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Shut Down Paperback – June 7, 2011

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Editorial Reviews


As you read this exciting new apocalyptic work, keep telling yourself this kind of a disaster can't possibly happen. Not in America! No way!
--Northwest Connection, Troutdale, Oregon

Here’s the simple, yet fiendish, plot that gave me nightmares for a week:  On Monday morning the FDIC closes more than 600 insolvent banks nationwide. But under pressure from a deficit-hawkish, Tea Party Congress, the agency forgoes its customary caution and closes more banks at the same time than prudence would suggest. This shocks the financial system enough to shut down both debit cards and Food Stamp cards, sending the US public into panic when they can’t get cash and sending hungry people first into the streets, and then into grocery stores for looting. Electronic panic spreads throughout the world’s interconnected financial system. From there, with payments stopped, oil supplies are disrupted, depriving law enforcement of fuel for patrol cars. That leaves the streets to urban street gangs who start a massive LA Riot in every major city in the US, soon followed by civil unrest around the world.
Focused around the author’s hometown in and around Portland, Flynn seems unimpressed by the world-leading sustainability efforts and peak oil prep that the city has done over the last few years. Instead, just like any other doomed urban area, by Wednesday in Portland, survivors who can have cleared out of the city and are now evacuating the suburbs. Not far behind are the inner-city gangs who have quickly formed themselves into vandal armies to pillage the suburbs and the countryside.
You too might get nightmares after reading Shut Down. But, if they inspire you to start prepping your family for an emergency of any kind or to start working with your neighbors to start making your community resilient enough to deal with a more uncertain future along the lines of the Transition Movement, or both, then the bad dreams will be for a very good cause. --Erik Curren, Transition Voice

I found that I literally could not put this one down. It was like, wow, this is what we had been talking about all these years, condensed into one book, summarized into a single, action-packed, terrifying narrative ... get the book, read it, and be prepared to be blown away.
--Inflation, Investing, and Everything, Book Review by Low, Ee, Singapore


We have all, Flynn included, read a doomsayer novel or two. We have seen New York disintegrate in film and on the printed page. But Flynn launches his novel in Portland, toppling civilized society eastward through Troutdale - Gresham is in distant flames but you can't find out much because cell phones don't work - ending with a standoff in Corbett.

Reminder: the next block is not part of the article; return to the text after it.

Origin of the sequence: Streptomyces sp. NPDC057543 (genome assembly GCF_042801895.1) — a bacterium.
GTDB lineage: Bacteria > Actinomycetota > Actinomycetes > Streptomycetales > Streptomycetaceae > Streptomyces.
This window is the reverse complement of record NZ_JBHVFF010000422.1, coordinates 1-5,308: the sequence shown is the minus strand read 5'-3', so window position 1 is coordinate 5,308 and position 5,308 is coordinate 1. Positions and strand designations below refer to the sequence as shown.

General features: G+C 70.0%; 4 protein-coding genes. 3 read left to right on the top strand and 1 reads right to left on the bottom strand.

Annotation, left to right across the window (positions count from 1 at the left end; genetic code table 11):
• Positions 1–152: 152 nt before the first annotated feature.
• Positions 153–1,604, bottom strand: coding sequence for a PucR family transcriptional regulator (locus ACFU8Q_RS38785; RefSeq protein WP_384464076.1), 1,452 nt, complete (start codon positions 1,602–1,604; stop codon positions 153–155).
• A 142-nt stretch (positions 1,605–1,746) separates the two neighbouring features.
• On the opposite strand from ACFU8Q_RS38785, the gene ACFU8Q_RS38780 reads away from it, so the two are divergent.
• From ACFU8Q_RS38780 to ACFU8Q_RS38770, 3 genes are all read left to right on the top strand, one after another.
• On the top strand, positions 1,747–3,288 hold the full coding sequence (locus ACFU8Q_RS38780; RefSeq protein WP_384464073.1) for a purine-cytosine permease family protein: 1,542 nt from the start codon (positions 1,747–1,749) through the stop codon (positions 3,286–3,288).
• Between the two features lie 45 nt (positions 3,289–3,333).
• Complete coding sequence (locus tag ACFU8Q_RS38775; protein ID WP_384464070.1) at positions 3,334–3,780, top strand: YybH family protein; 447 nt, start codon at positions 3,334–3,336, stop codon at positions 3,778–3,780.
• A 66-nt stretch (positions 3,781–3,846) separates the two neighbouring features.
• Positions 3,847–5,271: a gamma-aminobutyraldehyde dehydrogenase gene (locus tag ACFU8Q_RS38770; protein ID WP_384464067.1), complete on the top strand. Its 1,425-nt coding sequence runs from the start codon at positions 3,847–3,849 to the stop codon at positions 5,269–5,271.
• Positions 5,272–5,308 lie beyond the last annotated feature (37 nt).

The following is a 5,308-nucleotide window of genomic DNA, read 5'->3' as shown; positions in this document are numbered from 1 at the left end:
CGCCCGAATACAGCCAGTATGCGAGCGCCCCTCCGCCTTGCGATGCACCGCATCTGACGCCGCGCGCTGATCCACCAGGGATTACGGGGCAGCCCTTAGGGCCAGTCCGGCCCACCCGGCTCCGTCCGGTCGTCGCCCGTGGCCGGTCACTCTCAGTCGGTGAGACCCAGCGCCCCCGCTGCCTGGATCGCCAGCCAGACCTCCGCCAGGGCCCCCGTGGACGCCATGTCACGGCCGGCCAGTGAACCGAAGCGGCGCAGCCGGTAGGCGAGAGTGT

The tale is no picnic, though a lot off people flee carrying food. Flynn chose Corbett for a stand-off because its residents are more likely to have and use weapons, along with the land and ability to grow food and dynamite enough to topple the bridges over the Sandy River when hungry hordes advance. Further, it has a gravity-fed water system that will run without the necessity of pumps.
Corbett's survivors are remarkably cohesive - hard to believe if you've ever been to a school board meeting. The tale is so bloody that you will never see the scenery in the same way again driving Gordon Creek Road.
--Portland Tribune
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Product Details

  • Paperback: 314 pages
  • Publisher: CreateSpace Independent Publishing Platform; First Edition edition (June 7, 2011)
  • Language: English
  • ISBN-10: 1460969413
  • ISBN-13: 978-1460969410
  • Product Dimensions: 5.5 x 0.8 x 8.5 inches
  • Shipping Weight: 1 pounds (View shipping rates and policies)
  • Average Customer Review: 3.5 out of 5 stars  See all reviews (81 customer reviews)
  • Amazon Best Sellers Rank: #1,002,894 in Books (See Top 100 in Books)

More About the Author

W. R. Flynn was born in Hibbing, Minnesota, one of seven children of a civil engineer at an open pit taconite mine. He was later raised in a rough neighborhood near Oakland, California, a few blocks from Foothill Boulevard. When Flynn was in his 20s, he pulled his way out of poverty by working his way through college as a steelworker in Seattle, Washington. He earned a BA in history from the University of Washington at the age of 28 and a masters degree in education from Western Washington University at age 32. Enjoying an interesting and colorful life, he travelled throughout much of the communist world during the 1980s including a one month experience working on a farm in Cuba. Since the 1990s, Flynn has travelled to Japan, Malaysia, Thailand, Hong Kong, Canada, Ireland, Mexico and Singapore with his wife and children. Retired from a career in law enforcement, he now spends his time writing books and raising his family.

Customer Reviews

Most Helpful Customer Reviews

32 of 36 people found the following review helpful By TheTurtle on June 24, 2011
Format: Paperback Verified Purchase
Flynn has done a wonderful job creating a novel that is both exciting to read and also makes clear how truly vulnerable the global community has become. The economic downturn that he forecasts is not only entirely possible, but also looks more and more likely as our financial and political leaders become more and more desperate to cling to what they have accumulated.

He cleverly and unobtrusively considers how other civilizations before ours have grown and fallen and shows that a society as complex as ours has become is not only destined to fall, but to fall quickly and deeply when the time inevitably comes.

Set against this background of global collapse, Flynn astutely examines the different ways in which people will try to cope (and how most will fail to cope) when everything falls apart. As they say, forewarned is forearmed, and this novel certainly gives us a great deal to think about. It is distinctly possible that the future is not as secure as many of us might think. "Shut Down" shows us why this could be the case and some of the things we need to start doing to get ready for it.